Hout Bay Yacht Club: sailing, training, mooring

Hout Bay Yacht Club: sailing, training, mooring

Click on the above to open the Hout Bay Yacht Clubs web pages,you can navigate to clubs various sections from the boxes to the left on the home page.

Welcome to Hout Bay

Disclaimer: the following routing information was taken from the HBYC web site,I do not hold myself responsable for such directions,it is in the best interests of sailors and navigators to check any directions as given on an updated paper chart.


Hout Bay Harbour is not a Port Of Entry,those that I know are will be Richards
Bay,Durban,East London,Port Elizabeth,Cape Town and Saldahna,you should clear in at one of those ports first? You may be allowed to arrive at Hout Bay first due to bad weather or other problems but please dont quote me its just an idea (works in Brasil!) This is the Hout Bay Yacht Clubs entry to Hout Bay information,for more info check out

HBYC Approach and Radio

Hout Bay Harbour entrance is at S34 03.070 E18 20.983

Hout Bay Harbour does not maintain a dedicated radio watch.
HBYC Marina Manager may possibly be contactable on CH-71 (Call sign Hout Bay Marina).
If in need of advice on your approach or similar - it may be possible to contact yachts in the marina for advice - try calling "Yachts in Hout Bay Marina".

A safe approach at night or in mist should proceed via the following waypoints:
HB-3 (entrance to the bay) at S34 04.106 E18 21.016
HB-2 (centre of the bay) at S34 03.207 E18 21.332
HB-1 (port turn to harbour approach) S34 02.973 E18 21.198
HBentrance (harbour entrance) at S34 03.070 E18 20.983

Vessels approaching from the North should give the mainland a wide berth past "Oude Schip" due to many submerged rocks in that area.
All Vessels should note the presence of Vulcan Rock, a large semi-submerged rock in the Northern approach, which can not always be seen. Vulcan is located at S34 03.967 E18 18.582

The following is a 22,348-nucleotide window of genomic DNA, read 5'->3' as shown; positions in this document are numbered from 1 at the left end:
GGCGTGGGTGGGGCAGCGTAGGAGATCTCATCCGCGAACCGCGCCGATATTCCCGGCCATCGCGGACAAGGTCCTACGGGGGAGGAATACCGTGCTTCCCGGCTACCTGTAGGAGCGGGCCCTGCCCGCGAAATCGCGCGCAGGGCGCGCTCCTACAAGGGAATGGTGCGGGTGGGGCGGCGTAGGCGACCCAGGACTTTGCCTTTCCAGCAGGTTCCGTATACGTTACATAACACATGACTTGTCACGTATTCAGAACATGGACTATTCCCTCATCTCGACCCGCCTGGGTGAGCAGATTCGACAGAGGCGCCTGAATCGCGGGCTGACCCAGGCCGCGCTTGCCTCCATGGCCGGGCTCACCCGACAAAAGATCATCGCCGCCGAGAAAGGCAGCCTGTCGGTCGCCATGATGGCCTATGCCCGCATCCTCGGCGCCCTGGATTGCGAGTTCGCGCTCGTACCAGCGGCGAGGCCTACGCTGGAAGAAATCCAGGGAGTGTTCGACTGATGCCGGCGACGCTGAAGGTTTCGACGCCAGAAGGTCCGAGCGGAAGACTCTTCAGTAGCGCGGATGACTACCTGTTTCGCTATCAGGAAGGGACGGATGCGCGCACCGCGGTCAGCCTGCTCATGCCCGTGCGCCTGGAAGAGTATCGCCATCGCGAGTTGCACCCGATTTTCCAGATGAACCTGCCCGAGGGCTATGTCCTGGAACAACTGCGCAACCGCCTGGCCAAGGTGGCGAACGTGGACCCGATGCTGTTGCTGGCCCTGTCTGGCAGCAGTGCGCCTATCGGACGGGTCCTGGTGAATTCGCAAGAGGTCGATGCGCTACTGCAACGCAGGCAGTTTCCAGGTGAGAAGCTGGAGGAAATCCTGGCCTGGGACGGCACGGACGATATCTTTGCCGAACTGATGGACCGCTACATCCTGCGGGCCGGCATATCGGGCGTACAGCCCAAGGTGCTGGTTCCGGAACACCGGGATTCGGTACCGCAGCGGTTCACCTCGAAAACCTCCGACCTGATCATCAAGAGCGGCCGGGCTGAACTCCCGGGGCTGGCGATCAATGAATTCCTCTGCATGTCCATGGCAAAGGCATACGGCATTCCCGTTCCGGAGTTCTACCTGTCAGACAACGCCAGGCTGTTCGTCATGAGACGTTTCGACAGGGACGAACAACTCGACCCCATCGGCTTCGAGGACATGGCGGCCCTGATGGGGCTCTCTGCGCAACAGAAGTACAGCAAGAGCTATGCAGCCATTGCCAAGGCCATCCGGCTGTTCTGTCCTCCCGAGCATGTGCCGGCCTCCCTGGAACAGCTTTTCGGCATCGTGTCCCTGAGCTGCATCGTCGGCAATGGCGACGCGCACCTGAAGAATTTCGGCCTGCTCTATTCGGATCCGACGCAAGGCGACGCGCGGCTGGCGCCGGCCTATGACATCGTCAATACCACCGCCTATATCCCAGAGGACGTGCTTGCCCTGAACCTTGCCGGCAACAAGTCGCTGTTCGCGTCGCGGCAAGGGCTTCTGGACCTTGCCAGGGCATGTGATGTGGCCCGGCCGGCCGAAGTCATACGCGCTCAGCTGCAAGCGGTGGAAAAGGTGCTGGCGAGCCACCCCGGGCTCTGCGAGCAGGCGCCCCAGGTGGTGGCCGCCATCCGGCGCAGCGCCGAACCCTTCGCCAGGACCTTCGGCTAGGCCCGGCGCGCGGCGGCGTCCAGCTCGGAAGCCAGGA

Vessels approaching from the South should give Kommetjie a wide berth due to large waves in that area at times.

On Arrival
Proceed to mooring as arranged with Marina Manager (see Marina page).
If in doubt about mooring number, tie up in vacant berth on the South Side of the Southern Walk-on jetty and contact marina manager at earliest opportunity.
Hout Bay does not have an emergency buoy for tying up on.

Wednesday, 8 October 2008

Check out the opposition and Fluid Film

The bottom line is that with other products most of what you spray when using an aerosol can to apply protection,dissapears into thin air,with Fluid Film,this is not the case.

New York sailing with our Didi Mini Transat

Sergey built his Didi mini from our kit,the later bought his full suit of North Sails from us,we also supplied the deck fittings,rudder and foil,keel and lead ballast too.

Tuesday, 7 October 2008

Thunder, one of our Didi Mini Transat kit builds

Built for pro sailer Piers Dudin,an RYA yachtmaster Ocean,the boat is his way into the Mini Transat class of sailing in Europe.

We had this kit proffesionaly built by a local wooden boat building specialist,we have a number of such craftsmen available,as their time allows.

Monday, 6 October 2008

Looking East off Jarrow 1835

Some news from Mike Ellison,Hebburn web site controller.

The second image posted (by Patrick) is taken from the website of the
American National Gallery, where the painting resides. So it will be a
professional photograph of the actual painting - properly lit, without
reflections. I like it so much because its absolutely classic Turner. As
my missus always says, he was without doubt England's greatest ever

Another Hebburn on Tyne contributor,his name is Patrick,submitted this new shot of the same painting,I wonder if its been cleaned? Patrick says he believes the painting is still in Washington,USA?

I have just found mention to this wonderfull painting by Wm Turner dated 1835,it was Mike Ellison editor of who found it,Jarrow and Hebburn are both towns in Englands east coast,the River Tyne,an area made famous over very many years for good ship building.

Lewmar Self Tailing Winches restored

This is what the Polymer linked Fluid Film does to plastics,it will soak in and the gloss will settle down to a more normal matt,the treatment is said to last one and a half years,we will moniter this and report back next year.

This 22 year old winch works fine still but it sure looks as if the top plastic ring has seen better days,its a glass reinforced plastic,the glass can be seen when you look closer.

Its not often we get to try a before and after trial with new poducts but one such test was on some Lewmar STC 43 winches,they will be about 22 years old now,they have done two atlantic crossings and lots of work but still look pretty good,excepting the top plastic jaws that grip the rope,they call it Wave Grip I think? A quick application of Fluid Film sorted that out,check the pictures for yourself.